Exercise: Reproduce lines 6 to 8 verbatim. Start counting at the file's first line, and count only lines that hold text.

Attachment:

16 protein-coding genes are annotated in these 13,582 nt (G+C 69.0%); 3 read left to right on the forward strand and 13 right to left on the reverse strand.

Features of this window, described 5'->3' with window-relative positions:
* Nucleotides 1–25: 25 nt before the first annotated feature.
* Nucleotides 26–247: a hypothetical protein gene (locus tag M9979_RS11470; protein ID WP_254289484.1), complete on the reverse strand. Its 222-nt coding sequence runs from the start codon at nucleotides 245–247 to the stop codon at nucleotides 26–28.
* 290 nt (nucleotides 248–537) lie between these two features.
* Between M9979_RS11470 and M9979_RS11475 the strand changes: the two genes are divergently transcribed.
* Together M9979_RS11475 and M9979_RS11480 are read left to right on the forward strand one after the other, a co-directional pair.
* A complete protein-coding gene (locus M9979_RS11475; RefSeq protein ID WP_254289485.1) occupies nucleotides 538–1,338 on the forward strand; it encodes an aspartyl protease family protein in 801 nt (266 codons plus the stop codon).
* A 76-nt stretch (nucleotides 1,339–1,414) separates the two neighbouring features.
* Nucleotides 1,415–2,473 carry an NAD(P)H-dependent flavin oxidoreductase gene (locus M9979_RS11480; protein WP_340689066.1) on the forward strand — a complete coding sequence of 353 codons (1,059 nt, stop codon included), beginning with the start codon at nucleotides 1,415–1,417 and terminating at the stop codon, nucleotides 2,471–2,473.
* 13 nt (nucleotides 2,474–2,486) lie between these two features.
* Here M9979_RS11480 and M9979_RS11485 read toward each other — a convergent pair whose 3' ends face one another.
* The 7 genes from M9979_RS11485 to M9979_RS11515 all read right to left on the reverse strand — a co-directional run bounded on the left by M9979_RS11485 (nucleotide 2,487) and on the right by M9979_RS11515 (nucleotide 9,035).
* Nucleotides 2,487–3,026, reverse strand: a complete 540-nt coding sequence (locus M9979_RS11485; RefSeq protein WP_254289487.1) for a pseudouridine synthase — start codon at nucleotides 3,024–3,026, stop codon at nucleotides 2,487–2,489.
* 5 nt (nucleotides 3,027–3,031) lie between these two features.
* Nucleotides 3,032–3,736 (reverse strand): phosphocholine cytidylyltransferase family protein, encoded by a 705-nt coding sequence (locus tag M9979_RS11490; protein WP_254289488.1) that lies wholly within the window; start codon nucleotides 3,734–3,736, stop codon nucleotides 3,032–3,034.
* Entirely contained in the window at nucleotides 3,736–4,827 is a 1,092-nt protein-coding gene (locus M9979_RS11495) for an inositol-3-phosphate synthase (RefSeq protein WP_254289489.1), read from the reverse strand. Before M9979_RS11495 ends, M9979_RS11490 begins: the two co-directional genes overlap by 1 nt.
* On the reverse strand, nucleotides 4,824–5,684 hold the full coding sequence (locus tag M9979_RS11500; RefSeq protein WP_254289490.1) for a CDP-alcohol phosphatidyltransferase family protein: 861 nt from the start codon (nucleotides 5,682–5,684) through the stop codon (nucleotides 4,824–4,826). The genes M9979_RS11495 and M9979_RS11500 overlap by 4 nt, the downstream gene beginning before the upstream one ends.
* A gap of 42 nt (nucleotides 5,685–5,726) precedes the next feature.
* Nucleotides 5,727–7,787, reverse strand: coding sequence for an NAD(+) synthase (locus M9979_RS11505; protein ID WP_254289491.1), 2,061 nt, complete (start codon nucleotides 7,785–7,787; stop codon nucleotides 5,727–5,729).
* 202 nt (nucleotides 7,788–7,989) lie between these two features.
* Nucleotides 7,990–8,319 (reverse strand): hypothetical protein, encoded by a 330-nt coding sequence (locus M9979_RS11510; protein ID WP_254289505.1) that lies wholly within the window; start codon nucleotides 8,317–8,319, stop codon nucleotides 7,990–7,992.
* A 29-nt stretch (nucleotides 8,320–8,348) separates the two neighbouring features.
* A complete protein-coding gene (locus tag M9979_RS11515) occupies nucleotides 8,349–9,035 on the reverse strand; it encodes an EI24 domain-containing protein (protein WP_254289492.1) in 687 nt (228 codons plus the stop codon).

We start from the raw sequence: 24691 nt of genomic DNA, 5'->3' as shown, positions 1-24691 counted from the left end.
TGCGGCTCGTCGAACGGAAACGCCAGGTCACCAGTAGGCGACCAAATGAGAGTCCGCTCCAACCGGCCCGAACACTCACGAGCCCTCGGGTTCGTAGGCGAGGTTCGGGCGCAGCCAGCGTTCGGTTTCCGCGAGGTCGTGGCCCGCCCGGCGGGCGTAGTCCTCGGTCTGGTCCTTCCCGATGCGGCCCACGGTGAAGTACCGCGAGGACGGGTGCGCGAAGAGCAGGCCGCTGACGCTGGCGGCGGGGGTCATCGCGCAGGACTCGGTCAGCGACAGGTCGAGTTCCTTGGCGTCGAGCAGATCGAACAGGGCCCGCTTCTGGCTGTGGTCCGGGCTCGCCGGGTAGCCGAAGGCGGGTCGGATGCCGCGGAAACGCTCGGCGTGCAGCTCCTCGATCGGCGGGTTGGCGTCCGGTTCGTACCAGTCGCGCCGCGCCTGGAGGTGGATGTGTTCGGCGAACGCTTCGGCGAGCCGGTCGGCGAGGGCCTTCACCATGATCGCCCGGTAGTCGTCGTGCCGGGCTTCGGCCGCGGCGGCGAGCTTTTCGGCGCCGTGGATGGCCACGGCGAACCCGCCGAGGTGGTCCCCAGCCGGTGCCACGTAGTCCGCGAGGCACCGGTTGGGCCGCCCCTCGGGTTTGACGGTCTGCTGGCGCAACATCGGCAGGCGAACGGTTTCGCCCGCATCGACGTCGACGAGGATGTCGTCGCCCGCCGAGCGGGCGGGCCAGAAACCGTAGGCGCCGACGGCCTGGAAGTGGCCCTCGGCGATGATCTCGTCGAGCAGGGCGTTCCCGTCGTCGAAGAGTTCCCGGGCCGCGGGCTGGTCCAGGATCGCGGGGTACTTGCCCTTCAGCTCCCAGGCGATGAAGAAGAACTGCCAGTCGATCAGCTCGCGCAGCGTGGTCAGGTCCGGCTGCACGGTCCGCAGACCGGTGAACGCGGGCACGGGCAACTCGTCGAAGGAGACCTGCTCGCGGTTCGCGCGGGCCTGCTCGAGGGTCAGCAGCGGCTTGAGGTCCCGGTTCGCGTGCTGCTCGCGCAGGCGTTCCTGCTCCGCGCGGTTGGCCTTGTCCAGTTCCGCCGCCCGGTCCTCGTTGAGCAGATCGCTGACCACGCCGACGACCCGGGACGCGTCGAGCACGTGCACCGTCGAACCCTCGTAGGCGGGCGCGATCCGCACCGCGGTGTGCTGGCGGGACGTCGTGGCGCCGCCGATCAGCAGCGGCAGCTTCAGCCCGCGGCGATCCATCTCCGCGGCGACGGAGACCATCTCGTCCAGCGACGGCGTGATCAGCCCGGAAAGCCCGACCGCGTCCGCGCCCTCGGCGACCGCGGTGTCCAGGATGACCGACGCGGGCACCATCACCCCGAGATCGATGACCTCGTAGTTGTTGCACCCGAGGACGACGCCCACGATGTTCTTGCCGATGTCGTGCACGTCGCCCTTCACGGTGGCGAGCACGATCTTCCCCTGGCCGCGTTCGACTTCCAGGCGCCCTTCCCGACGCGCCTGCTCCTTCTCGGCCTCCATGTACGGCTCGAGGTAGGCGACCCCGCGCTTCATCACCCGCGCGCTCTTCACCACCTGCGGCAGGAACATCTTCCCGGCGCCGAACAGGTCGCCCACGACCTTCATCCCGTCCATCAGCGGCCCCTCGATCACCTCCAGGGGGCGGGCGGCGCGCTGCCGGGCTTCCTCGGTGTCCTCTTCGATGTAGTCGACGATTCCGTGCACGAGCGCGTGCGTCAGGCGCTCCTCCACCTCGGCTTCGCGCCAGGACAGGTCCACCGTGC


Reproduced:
* Between M9979_RS11470 and M9979_RS11475 the strand changes: the two genes are divergently transcribed.
* Together M9979_RS11475 and M9979_RS11480 are read left to right on the forward strand one after the other, a co-directional pair.
* A complete protein-coding gene (locus M9979_RS11475; RefSeq protein ID WP_254289485.1) occupies nucleotides 538–1,338 on the forward strand; it encodes an aspartyl protease family protein in 801 nt (266 codons plus the stop codon).